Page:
THE GUANA TOLOMATO MATANZAS NATIONAL ESTUARINE RESEARCH RESERVE
March 17, 2006 — The Guana Tolomato Matanzas National Estuarine Research Reserve is part of the NOAA National Estuarine Research Reserve System, a network of 26 protected coastal areas located in diverse biogeographic regions along the United States coast from Alaska to Puerto Rico. These reserves promote informed management of the nation’s estuarine and coastal habitats through an integrated program of scientific research, education and stewardship.
Established in 1999, the GTMNERR is the nation’s 25th reserve. It encompasses more than 60,000 acres of tidal wetlands, estuarine lagoons, publicly-owned forested uplands and coastal ocean waters. Located within St. Johns and Flagler Counties in northeast Florida, the GTMNERR is comprised of a northern section and a southern section separated by the historic city of St. Augustine. The GTMNERR derives its name from the three lagoon type “rivers” (i.e., Guana, Tolomato and Matanzas) contained within its boundaries. The Florida Department of Environmental Protection’s Office of Coastal and Aquatic Managed Areas is NOAA’s state partner in the administration of the GTMNERR. In addition to the GTMNERR, CAMA is responsible for the administration of the Apalachicola and Rookery Bay NERRs, located on the northwest and southwest Florida coast, respectively, as well as the Florida Keys National Marine Sanctuary and the state’s 41 Aquatic Preserves. (Click NOAA image above for a larger view of Moses Creek within the Guana Tolomato Matanzas National Estuarine Research Reserve in Florida. Click here for high resolution version, which is a large file. Please credit “NOAA/GTMNERR”)
The Guana, Tolomato and Matanzas Rivers are part of the Florida Upper East Coast Drainage Basin and form a system of “bar bounded” estuarine lagoons westward of the coastal barrier islands of St. Johns County and north Flagler County. Both the St. Augustine and Matanzas Inlets provide tidal exchange with the Atlantic Ocean. The Atlantic Intracoastal Waterway is a maintained inland navigation route through the Matanzas and Tolomato Rivers. Canals dug when this waterway was originally constructed early in the last century link the Tolomato River to the St. Johns River northward, and the Matanzas River to the Halifax River southward. (Click NOAA image to the right for a larger view of the map showing the Guana Tolomato Matanzas National Estuarine Research Reserve in Florida. Click here for high resolution version, which is a large file. Please credit “NOAA/GTMNERR”)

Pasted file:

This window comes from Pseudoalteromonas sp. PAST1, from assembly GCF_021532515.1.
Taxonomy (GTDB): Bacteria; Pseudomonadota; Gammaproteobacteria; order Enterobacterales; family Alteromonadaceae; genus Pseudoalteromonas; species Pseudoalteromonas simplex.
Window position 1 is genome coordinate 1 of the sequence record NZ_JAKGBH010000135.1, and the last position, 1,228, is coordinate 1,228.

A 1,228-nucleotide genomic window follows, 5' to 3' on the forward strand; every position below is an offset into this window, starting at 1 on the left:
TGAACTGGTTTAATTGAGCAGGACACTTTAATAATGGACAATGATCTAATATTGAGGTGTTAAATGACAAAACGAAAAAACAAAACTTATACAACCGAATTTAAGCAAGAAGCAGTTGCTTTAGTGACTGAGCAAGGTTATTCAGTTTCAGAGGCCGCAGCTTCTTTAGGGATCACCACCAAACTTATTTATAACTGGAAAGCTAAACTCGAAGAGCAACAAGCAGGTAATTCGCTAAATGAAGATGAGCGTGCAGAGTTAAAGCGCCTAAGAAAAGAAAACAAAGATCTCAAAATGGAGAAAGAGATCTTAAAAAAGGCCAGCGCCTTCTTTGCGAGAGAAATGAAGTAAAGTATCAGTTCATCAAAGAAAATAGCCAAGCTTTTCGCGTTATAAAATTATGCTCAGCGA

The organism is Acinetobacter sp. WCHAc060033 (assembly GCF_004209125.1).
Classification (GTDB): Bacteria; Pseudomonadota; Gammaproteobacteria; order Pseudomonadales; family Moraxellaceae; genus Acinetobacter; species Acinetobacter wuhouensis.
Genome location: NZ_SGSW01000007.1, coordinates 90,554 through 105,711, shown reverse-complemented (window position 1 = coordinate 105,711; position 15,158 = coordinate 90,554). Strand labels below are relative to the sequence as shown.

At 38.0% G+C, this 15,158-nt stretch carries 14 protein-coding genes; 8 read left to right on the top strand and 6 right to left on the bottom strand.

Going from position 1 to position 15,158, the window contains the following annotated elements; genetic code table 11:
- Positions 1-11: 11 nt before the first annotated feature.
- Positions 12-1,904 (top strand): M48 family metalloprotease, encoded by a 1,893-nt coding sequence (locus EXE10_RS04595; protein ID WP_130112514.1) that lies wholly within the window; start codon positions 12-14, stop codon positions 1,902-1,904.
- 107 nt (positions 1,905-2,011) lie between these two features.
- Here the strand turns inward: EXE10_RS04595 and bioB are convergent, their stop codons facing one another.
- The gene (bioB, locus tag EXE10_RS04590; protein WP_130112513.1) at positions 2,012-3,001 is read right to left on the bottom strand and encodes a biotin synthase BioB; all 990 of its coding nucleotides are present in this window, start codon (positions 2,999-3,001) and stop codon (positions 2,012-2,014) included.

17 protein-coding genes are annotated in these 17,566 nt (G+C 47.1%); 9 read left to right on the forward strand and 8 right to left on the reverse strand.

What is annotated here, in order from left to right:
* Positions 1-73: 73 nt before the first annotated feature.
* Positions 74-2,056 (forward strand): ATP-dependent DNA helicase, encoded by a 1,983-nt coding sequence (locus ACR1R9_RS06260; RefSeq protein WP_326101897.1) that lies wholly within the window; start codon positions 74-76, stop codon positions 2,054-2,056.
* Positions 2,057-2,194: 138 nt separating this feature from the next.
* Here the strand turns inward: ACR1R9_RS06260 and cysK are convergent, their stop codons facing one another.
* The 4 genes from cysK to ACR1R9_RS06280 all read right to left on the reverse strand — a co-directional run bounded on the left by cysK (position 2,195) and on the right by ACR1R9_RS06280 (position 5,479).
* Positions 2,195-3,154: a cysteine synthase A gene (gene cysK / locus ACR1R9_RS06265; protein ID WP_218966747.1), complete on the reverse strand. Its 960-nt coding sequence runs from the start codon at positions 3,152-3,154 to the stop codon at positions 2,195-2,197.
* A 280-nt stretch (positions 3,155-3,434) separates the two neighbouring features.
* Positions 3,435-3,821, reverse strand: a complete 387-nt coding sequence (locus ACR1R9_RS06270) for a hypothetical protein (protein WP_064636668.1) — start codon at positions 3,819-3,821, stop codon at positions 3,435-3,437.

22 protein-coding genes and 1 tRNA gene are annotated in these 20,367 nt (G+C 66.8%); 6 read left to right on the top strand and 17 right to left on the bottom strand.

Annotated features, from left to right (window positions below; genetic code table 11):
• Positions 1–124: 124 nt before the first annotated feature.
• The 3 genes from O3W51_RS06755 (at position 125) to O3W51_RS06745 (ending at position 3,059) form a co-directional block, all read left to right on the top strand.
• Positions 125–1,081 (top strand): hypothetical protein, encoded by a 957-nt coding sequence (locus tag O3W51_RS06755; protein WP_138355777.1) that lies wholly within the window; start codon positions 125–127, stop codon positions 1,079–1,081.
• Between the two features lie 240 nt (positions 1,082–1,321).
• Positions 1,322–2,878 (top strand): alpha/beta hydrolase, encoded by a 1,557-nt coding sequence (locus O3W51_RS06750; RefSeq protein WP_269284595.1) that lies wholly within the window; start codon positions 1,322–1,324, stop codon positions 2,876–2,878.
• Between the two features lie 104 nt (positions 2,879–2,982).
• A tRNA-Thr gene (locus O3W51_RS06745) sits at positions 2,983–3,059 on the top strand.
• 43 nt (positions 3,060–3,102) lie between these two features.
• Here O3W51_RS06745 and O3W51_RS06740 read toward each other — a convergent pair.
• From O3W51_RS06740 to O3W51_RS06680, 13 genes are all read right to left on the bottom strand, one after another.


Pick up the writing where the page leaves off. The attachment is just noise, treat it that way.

The GTM estuarine ecosystem contains a broad range of habitat types. The major upland communities are pine flatwoods, maritime hammock, coastal strand, beach dune and forested wetlands. Freshwater marsh and cypress swamp communities are also represented. Salt marsh is the major tidal habitat occupying approximately 25 percent of the total land cover of the GTMNERR. Patchy distributions of black mangrove, representing the northern extent of this species, are also a significant feature of the marsh landscape in the southern section of the GTMNERR. Other tidal communities include oyster bars, tidal flats and open water.
This diversity of communities provides habitat for a wide variety of plant and animal species. A list compiled for the Guana River Marsh Aquatic Preserve, which occupies the same footprint as the northern section of the GTMNERR, indicates the presence of numerous plant and animal species. Those of commercial and recreational value include oysters, clams, crabs, shrimp and a diverse assortment of finfish including mullet, spotted sea trout, gag grouper, flounder, black sea bass and red drum. GTMNERR habitats support some 30 species of animals listed as “endangered,” “threatened,” or “species of special concern.” These include the roseate spoonbill, the endangered wood stork, three sea turtle species (loggerhead, green and leatherback), the shortnose sturgeon, the West Indian manatee and migratory North Atlantic Right whales during the winter calving season. (Click NOAA image to the right for a larger view of GTM research staff conducting a salt marsh delineation survey at the Guana Tolomato Matanzas National Estuarine Research Reserve in Florida. Click here for high resolution version, which is a large file. Please credit “NOAA/GTMNERR”)
The GTM estuarine system has been used by humans for over 5,000 years. Artifacts found in the area range from an arrowhead of the late Archaic (2,500-1,000 BC) to pottery of the 19th century. Today, as in so many coastal regions of the United States, development is rapidly transforming the landscape of St. Johns and Flagler Counties. Indeed, recent population data identified Flagler County as the fastest growing in the nation, and St. Johns County is in the top ten nationally. Clearly, a major challenge for the coastal management community in northeast Florida is how to effectively counterbalance the cumulative impacts of development pressures on water quality and ecosystem health within this coastal watershed.